Monday, August 13, 2007

The Four Ages of Functional Neuroimaging: Part 3

Rather than treat “cognition” as a separate realm where functions are described and diagrammed on sheets of paper, functional neuroimaging seeks to eliminate the mind-brain barrier, to deny that venerable dichotomy, and to shift the terrain from the ether of psychological abstraction to the material folds of the brain. It does not matter in the long run that the fusiform gyrus might not truly act as a unitary and modular processor of faces that the name (“FFA”) implies; rather, what is important is that this particular assertion about face processing is committed to a neural state of affairs, which is open both to empirical support or falsification. It is a hypothesis which bears itself to all, declining to hide from the protective shade provided by the term “neural correlate”. The FFA is not the neural correlate of the face processor – it is the face processor, that is its function. Thus, one might say that the end of the Silver Age of neuroimaging was characterized by an increasing willingness, bolstered by an accumulation of empirical support, to propose hypotheses about brain function that treated “cognition” as a thing to be described in neural terms, howsoever simplistic and inchoate, and to be informed by data derived from cognitive psychology, neuroscience, and functional neuroimaging itself.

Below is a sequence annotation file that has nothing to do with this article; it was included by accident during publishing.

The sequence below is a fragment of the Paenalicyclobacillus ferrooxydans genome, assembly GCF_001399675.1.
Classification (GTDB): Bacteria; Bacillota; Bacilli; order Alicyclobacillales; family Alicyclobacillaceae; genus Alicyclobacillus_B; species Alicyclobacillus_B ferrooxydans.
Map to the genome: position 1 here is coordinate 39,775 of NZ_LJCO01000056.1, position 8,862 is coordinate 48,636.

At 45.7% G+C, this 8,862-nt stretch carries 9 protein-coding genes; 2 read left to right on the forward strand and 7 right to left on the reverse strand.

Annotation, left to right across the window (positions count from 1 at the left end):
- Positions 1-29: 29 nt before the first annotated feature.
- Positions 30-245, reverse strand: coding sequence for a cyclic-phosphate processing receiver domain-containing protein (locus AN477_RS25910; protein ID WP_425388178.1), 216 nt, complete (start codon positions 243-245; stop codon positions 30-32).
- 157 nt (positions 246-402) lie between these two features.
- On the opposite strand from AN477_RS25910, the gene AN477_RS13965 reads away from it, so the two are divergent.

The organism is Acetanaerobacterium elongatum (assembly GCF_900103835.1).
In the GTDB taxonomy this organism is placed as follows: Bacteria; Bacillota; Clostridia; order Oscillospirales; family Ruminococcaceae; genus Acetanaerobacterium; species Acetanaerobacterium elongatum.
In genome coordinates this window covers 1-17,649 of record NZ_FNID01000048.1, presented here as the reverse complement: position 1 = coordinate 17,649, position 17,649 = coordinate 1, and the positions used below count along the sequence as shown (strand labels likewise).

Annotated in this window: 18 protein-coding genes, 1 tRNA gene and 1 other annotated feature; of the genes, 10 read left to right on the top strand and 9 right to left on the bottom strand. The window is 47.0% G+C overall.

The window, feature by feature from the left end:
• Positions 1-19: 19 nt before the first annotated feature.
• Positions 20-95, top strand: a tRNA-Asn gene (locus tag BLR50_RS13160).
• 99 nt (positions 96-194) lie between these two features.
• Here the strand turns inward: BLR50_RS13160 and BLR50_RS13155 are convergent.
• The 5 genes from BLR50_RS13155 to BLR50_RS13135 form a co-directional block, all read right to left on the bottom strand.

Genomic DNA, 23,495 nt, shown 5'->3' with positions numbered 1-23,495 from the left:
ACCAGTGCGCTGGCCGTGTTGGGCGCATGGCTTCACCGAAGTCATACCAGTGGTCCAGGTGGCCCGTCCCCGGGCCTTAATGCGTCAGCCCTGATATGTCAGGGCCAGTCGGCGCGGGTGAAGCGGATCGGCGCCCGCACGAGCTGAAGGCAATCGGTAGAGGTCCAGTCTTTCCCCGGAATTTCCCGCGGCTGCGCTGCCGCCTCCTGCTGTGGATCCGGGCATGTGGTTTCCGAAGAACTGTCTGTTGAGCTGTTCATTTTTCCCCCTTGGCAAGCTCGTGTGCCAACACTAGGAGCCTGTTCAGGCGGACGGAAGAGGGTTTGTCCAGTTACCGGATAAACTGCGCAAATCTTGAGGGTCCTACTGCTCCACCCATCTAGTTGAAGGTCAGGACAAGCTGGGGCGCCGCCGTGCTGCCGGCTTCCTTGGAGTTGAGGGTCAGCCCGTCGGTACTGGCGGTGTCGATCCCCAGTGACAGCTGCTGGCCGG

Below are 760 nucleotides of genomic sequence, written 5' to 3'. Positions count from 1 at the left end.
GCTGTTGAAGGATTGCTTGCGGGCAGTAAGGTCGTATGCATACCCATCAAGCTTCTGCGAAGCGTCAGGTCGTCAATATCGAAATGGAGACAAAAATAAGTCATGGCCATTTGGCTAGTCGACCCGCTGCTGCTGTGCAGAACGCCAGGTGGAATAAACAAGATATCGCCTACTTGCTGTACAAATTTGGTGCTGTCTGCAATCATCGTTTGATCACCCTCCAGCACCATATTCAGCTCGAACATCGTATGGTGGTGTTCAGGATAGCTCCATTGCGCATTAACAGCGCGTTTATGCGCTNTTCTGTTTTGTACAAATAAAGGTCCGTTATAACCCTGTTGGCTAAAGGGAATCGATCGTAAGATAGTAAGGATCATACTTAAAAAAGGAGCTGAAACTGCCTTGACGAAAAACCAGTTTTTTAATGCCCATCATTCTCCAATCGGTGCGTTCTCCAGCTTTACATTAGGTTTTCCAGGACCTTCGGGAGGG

The use of functional neuroimaging techniques in the study of the biological basis of human cognition and behavior is now entering a Golden Age. The necessary, but often atheoretical, project of “mapping” hypothesized cognitive functions onto discrete pieces of cortex is coming to an end. Rather than stating hypotheses in terms of models of cognition and then in effect “searching” for brain correlates (or proxies of cognitive components) many researchers are now taking an integrated approach, where hypotheses about functional anatomy are stated a priori, and imaging results are taken as evidence for or against a stated hypothesis. One no longer asks where a function is located but rather whether an hypothesized functional-anatomical correspondence provides an accurate picture of biological reality. In the areas where functional neuroimaging is having its greatest impact, it has managed to engage the interest of cognitive psychology and neuroscience. For instance, in long-term memory research, behavioral neuroscience, traditional cognitive psychology, and cognitive neuroscience researchers are increasingly involved in a unified pursuit, a joint conversation, centering on the role of the medial temporal lobe in memory. For example, the idea from psychology of a dichotomy between recollection and familiarity in long-term memory is being studied at all levels: in rats with implanted electrodes, with behavioral measures in psychological laboratories, and with human neuroimaging studies. Whereas in prior years, neuroscience and psychology would be carrying out studies in isolation, each with its own idiosyncratic paradigms and nomenclature, the arrival of cognitive neuroscience and human neuroimaging, is increasingly providing the bridge between psychological and brain research, and contributing to the emergence of a unified approach to a particular problem domain.